Matching Strings: An Introduction to Knuth-Morris-Pratt (KMP) Algorithm

Matching Strings: An Introduction to Knuth-Morris-Pratt (KMP) Algorithm

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Updated on Jul 7, 2023 13:13 IST

Knuth-Morris-Pratt or KMP is a linear string matching algorithm with low time complexity of O(n+m), where n is the string length and m is the pattern length. In this article, we will what KMP algorithm is, how it works, algorithm for LPP table.

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In this article, we will understand the working of the KMP string-matching algorithm. We will also solve an example using the KMP algorithm. Before starting this article, we will first understand the need for the KMP algorithm and what were the problems of the naïve string-matching algorithm.

Table of Content

Introduction

KMP is a linear string-matching algorithm with low time complexity. It is the solution to the drawbacks of previous text-matching algorithms. You probably have used the advantages of the string-matching algorithm in your life. For example, while working on Microsoft applications like Microsoft Word, you might use the “Find” option to identify similar words. A pattern-matching algorithm supports the functionality of this Microsoft Word feature. In this article, we will understand the working of the KMP string-matching algorithm. We will also solve an example using the KMP algorithm.

To begin with, we should first understand why the KMP algorithm was needed and what the naive string-matching algorithms had problems with.

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What is the Need for the KMP Algorithm?

To match a pattern and a string an application use string-matching algorithms. The simplest algorithm is the basic or naïve string-matching algorithm.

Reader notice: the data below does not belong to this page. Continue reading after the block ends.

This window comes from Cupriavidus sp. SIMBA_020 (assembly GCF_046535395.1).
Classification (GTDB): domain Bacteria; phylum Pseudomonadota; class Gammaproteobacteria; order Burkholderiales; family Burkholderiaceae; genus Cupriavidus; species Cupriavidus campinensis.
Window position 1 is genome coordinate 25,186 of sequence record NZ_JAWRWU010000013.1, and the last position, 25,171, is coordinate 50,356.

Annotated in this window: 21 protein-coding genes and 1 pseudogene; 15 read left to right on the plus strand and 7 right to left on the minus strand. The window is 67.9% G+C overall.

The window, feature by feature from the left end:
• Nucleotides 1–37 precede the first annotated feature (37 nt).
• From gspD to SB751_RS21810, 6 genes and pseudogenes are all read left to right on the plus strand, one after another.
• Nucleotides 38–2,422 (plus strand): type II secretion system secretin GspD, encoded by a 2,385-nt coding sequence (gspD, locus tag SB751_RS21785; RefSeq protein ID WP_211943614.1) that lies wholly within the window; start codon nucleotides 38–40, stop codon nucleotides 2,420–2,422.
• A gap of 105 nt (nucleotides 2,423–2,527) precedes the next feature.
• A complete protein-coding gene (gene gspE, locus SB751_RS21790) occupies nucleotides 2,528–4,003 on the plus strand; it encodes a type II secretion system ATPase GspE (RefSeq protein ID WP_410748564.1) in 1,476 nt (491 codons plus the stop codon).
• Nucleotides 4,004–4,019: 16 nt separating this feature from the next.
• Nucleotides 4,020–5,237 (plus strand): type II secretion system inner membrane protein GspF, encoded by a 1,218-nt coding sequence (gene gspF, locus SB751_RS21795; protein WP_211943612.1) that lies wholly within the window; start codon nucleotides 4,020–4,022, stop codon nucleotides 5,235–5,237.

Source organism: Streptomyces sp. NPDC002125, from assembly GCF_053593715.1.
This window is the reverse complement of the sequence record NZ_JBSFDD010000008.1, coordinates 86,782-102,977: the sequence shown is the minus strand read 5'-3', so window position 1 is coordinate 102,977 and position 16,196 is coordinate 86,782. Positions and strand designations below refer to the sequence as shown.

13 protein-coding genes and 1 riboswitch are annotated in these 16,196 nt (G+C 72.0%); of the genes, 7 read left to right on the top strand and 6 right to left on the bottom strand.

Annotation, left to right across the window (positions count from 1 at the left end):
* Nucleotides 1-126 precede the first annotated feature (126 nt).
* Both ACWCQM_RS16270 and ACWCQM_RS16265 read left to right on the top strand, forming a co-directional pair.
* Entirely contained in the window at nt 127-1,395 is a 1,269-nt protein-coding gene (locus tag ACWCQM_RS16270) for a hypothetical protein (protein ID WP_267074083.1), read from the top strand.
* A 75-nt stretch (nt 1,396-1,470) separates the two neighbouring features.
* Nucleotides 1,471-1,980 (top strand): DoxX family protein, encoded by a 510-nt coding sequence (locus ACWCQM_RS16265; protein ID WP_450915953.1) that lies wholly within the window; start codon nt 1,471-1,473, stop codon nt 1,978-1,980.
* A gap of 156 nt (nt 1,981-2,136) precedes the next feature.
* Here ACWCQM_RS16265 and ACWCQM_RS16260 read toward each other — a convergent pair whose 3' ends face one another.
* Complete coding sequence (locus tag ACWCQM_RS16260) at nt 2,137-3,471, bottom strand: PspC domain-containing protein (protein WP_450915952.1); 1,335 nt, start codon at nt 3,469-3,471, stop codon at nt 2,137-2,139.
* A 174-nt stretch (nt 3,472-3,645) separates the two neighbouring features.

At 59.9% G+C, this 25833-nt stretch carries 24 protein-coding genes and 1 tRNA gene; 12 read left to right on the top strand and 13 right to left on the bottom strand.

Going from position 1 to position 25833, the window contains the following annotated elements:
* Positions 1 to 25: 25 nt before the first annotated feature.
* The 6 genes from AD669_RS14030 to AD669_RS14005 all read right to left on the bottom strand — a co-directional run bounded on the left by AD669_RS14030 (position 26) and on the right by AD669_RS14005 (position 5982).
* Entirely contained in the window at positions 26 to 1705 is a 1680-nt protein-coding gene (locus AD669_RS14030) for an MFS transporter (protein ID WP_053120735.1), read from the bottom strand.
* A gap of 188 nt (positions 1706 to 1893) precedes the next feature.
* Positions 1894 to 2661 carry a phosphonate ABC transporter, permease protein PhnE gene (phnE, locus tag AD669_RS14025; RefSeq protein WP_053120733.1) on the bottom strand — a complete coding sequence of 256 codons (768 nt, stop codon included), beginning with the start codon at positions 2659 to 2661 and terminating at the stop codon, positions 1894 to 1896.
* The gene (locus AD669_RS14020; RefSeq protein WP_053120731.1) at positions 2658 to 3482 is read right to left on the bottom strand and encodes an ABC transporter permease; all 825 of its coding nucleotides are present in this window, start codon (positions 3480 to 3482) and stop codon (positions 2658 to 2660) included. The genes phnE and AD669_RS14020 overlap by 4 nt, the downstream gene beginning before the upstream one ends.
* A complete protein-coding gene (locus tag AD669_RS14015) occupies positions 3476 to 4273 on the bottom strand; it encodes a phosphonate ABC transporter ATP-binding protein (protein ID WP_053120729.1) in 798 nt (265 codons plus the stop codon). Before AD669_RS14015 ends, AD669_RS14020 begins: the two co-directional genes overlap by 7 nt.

The basic algorithms have some drawbacks and are not effective enough to be used for string-matching applications.

  • The basic string-matching algorithms consume more time.
  • They use back-tracking whenever there is a mismatch in the string character and a matching pattern character.
  • With the increasing length of the sample pattern and original string, it is not feasible to repeat the matching process whenever there is a mismatch.
  • The repeated process consumes more memory and time.
  • Their time complexity is O(n*m), where n is the length of the text or string and m is the length of the pattern.

To overcome the problems with the naïve algorithm. There was a need for a fruitful and effective string-matching algorithm. This requirement gives birth to the KMP algorithm.

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What is KMP Algorithm?

KMP is the fastest string-matching algorithm. Its full form is Knuth Morris Pratt Algorithm. The KMP algorithm got this name from the name of its inventors. In 1970, James H Morris, Vaughan Pratt, and Donald Knuth invented this linear string-matching algorithm.

The KMP is the only string-matching algorithm with a time complexity of O(n+m), where n is the string length and m is the pattern length.

In string-matching algorithms, there are two terminologies: sting or text and pattern.

  • String or text is the original string that is used for matching.
  • The pattern is the sample text which is to be matched.
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Working of KMP Algorithm with an Example

In this section, we will discuss the working of the KMP algorithm with an example. In the KMP algorithm, an index number is used to track each character of the string and pattern. A variable is used to trace the index numbers.

The matching of each character of text and pattern occurs between two strings.

There is a pie table or Longest Proper Prefix (LPP) table. For making an NPP table, there are two terms known as prefixes and suffixes in a string.

There is a pie table or Longest Proper Prefix (LPP) table. For making an NPP table, there are two terms prefixes, and suffixes in a string.

For example, in a string: 

a b a b

  • The prefix for the above string can be: a, ab, or aba. The prefix excludes the last string character.
  • The suffix for the above string can be: b, ba, or bab. It excludes the first character of the string.

Consider an example to make an LPP table.